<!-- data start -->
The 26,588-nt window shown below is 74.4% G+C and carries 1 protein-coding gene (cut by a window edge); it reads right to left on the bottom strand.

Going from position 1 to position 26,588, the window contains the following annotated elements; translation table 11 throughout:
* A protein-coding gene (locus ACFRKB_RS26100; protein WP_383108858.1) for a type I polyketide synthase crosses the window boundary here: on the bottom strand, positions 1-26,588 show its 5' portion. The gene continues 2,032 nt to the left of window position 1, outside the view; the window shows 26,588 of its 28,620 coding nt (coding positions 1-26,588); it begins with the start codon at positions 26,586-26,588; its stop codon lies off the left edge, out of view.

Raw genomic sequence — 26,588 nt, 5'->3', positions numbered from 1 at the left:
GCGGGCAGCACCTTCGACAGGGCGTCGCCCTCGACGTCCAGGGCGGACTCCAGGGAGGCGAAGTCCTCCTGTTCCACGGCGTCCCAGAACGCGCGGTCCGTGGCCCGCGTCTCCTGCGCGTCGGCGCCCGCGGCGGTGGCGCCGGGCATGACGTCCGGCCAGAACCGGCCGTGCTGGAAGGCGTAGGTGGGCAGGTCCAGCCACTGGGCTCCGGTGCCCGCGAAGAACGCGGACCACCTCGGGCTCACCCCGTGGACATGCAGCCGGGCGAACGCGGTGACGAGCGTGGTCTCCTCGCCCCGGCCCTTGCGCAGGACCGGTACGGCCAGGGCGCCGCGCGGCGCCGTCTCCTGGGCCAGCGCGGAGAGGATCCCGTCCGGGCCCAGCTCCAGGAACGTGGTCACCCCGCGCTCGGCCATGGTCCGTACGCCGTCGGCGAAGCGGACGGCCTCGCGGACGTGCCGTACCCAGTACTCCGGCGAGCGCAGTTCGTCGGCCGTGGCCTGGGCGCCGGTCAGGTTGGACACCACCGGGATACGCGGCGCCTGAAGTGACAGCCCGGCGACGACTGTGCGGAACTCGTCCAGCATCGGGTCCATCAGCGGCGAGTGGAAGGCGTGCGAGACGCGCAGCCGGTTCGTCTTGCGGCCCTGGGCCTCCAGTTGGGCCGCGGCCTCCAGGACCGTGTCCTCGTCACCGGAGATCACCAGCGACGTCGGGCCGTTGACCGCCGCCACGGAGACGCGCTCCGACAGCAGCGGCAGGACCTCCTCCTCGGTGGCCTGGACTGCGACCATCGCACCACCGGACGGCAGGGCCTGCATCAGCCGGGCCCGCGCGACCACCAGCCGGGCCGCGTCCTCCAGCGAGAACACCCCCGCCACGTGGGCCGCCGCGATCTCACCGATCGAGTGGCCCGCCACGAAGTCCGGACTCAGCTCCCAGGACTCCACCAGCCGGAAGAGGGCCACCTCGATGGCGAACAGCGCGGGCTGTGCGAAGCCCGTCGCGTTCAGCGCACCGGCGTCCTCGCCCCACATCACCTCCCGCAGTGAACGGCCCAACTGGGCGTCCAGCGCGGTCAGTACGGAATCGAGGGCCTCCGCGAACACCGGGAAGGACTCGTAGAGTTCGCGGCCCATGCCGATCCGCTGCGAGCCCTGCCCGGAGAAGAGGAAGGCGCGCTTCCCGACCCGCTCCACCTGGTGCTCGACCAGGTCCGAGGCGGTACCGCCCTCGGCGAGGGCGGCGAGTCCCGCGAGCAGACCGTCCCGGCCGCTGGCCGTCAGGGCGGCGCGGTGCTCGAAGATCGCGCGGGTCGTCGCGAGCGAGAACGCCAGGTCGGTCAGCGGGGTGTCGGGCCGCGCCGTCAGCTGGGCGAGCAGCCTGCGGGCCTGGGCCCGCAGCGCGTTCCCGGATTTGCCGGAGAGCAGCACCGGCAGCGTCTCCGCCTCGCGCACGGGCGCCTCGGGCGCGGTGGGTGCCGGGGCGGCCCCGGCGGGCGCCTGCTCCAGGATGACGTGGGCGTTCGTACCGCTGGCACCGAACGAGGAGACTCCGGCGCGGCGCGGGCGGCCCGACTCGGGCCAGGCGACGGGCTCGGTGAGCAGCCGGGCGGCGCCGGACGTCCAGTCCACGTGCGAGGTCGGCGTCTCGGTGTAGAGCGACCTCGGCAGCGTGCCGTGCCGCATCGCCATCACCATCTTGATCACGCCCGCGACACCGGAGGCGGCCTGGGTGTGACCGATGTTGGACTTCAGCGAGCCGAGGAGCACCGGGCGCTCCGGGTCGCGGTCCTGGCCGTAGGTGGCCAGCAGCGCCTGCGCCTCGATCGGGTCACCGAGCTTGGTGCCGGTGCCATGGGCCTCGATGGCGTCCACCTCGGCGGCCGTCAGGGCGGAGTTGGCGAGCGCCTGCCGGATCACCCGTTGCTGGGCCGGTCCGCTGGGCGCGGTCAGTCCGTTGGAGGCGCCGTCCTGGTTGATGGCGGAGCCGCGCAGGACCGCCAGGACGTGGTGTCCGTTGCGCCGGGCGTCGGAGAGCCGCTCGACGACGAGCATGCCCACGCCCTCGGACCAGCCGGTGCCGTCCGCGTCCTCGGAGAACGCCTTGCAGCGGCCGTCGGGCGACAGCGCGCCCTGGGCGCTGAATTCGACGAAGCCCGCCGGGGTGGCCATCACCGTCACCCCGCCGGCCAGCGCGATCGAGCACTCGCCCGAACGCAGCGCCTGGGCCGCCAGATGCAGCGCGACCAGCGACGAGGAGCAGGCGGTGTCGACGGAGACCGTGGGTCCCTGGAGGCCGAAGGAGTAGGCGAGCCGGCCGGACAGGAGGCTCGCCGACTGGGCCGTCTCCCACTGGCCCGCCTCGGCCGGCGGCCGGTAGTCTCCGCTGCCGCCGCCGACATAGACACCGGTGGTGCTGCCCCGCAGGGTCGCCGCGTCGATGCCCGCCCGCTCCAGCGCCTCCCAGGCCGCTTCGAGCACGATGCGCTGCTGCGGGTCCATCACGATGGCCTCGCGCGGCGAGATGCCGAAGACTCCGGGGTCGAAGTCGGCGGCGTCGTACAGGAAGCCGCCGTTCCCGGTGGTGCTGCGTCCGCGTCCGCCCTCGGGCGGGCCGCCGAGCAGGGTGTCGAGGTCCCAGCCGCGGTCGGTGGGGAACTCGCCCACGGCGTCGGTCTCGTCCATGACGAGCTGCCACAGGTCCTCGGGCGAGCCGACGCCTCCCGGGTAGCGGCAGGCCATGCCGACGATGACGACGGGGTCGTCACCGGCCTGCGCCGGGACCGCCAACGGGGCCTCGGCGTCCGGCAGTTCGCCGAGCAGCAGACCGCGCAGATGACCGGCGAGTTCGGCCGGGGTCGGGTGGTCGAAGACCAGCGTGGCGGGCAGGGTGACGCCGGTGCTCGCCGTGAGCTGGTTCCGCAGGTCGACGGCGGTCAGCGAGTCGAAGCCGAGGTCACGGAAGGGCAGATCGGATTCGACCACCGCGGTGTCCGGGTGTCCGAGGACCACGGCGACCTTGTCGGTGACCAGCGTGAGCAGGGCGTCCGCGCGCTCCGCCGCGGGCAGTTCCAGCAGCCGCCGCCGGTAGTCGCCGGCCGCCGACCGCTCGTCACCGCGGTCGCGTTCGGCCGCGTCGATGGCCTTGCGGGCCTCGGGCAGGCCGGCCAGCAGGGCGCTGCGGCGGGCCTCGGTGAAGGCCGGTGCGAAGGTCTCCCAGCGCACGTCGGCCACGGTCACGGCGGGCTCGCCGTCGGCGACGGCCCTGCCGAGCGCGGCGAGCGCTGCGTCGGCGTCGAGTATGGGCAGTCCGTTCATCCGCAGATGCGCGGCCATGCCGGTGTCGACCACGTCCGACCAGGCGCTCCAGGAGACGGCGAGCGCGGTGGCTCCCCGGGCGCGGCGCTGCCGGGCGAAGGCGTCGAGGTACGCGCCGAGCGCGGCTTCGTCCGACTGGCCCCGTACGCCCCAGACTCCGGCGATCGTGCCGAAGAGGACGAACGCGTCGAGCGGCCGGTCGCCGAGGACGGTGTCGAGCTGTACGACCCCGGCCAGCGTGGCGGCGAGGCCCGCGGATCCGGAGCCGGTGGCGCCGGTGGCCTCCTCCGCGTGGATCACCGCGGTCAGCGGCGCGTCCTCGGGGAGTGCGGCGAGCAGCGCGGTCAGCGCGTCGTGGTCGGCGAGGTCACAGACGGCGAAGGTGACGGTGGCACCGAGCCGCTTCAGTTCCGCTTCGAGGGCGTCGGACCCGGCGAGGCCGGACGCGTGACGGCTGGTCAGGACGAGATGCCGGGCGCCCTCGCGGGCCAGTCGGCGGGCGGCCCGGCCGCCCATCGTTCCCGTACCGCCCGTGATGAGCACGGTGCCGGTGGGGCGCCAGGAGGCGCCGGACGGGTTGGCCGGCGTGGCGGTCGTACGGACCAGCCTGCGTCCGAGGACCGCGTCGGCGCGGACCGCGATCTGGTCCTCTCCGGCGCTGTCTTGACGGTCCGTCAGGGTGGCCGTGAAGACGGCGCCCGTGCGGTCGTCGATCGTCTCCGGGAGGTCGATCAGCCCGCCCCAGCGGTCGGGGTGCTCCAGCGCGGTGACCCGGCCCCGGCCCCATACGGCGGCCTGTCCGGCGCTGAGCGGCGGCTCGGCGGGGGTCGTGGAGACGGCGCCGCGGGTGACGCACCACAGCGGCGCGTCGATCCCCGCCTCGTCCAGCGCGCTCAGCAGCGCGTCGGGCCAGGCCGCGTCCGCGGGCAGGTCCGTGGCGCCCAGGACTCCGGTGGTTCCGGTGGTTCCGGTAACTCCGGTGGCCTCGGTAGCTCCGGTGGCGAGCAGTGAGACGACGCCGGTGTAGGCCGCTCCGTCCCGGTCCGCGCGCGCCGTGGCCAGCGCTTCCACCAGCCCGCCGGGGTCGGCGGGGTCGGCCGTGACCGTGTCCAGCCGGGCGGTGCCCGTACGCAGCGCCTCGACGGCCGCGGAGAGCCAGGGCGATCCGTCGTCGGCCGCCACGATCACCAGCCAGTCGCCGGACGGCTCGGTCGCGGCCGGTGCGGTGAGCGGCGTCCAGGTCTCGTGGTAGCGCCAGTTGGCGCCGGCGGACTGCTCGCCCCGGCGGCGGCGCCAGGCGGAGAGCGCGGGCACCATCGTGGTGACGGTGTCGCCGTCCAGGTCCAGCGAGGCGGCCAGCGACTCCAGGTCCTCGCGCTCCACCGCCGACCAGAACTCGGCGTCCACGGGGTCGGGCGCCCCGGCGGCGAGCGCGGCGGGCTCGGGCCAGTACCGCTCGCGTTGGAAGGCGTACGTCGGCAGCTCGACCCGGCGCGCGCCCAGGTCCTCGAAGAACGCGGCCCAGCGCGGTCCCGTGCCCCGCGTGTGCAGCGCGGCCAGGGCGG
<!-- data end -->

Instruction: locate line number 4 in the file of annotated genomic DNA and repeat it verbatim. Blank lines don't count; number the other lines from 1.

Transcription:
Raw genomic sequence — 26,588 nt, 5'->3', positions numbered from 1 at the left: